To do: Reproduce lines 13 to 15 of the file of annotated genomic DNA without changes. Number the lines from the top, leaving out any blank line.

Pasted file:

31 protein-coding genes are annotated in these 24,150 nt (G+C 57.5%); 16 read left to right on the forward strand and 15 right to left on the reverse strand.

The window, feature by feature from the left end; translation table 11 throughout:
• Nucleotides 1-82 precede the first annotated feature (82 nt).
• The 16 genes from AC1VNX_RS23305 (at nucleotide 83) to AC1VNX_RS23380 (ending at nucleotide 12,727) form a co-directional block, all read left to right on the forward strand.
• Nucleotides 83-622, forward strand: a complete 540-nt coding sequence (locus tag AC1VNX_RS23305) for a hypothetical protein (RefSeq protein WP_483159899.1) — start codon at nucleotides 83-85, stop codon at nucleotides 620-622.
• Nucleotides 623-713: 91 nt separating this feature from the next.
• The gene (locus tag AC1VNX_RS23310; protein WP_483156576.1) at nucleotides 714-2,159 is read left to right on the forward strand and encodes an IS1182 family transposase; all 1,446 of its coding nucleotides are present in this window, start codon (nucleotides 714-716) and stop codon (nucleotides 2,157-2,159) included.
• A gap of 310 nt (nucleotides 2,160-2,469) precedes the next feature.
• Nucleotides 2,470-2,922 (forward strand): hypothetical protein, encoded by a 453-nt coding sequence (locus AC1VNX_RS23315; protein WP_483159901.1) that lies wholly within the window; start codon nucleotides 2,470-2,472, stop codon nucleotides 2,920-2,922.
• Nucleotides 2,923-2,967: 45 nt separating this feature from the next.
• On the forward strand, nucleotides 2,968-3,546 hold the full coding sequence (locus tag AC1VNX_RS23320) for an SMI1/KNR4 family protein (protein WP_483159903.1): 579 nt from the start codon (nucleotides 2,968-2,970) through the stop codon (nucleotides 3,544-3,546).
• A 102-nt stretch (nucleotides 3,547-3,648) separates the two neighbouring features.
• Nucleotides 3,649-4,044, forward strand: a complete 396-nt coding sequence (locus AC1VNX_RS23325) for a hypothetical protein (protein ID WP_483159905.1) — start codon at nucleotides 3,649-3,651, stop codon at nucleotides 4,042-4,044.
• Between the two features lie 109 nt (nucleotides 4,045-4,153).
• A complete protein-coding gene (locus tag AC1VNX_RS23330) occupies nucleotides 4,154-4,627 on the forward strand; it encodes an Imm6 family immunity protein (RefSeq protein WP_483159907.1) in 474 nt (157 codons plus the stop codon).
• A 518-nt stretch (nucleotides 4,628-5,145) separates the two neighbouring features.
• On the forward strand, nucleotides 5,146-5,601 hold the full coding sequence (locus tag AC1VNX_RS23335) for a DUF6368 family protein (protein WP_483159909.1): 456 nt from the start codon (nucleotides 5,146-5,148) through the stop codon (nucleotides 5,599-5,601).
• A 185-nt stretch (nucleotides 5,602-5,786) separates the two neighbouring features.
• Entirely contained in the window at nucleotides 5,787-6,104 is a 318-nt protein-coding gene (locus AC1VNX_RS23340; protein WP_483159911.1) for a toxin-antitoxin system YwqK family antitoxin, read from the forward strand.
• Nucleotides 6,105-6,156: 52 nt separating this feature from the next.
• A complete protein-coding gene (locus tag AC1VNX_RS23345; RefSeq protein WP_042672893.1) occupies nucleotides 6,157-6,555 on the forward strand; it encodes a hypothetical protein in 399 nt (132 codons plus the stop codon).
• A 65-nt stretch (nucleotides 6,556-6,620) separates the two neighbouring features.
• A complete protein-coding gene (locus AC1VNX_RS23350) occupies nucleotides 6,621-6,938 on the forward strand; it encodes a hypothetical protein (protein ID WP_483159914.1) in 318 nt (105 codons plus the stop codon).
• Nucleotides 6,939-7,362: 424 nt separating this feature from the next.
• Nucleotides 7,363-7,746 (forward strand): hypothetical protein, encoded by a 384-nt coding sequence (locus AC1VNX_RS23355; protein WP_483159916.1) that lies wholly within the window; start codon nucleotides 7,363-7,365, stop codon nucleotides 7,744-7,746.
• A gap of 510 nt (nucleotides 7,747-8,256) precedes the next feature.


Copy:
• Nucleotides 3,649-4,044, forward strand: a complete 396-nt coding sequence (locus AC1VNX_RS23325) for a hypothetical protein (protein ID WP_483159905.1) — start codon at nucleotides 3,649-3,651, stop codon at nucleotides 4,042-4,044.
• Between the two features lie 109 nt (nucleotides 4,045-4,153).
• A complete protein-coding gene (locus tag AC1VNX_RS23330) occupies nucleotides 4,154-4,627 on the forward strand; it encodes an Imm6 family immunity protein (RefSeq protein WP_483159907.1) in 474 nt (157 codons plus the stop codon).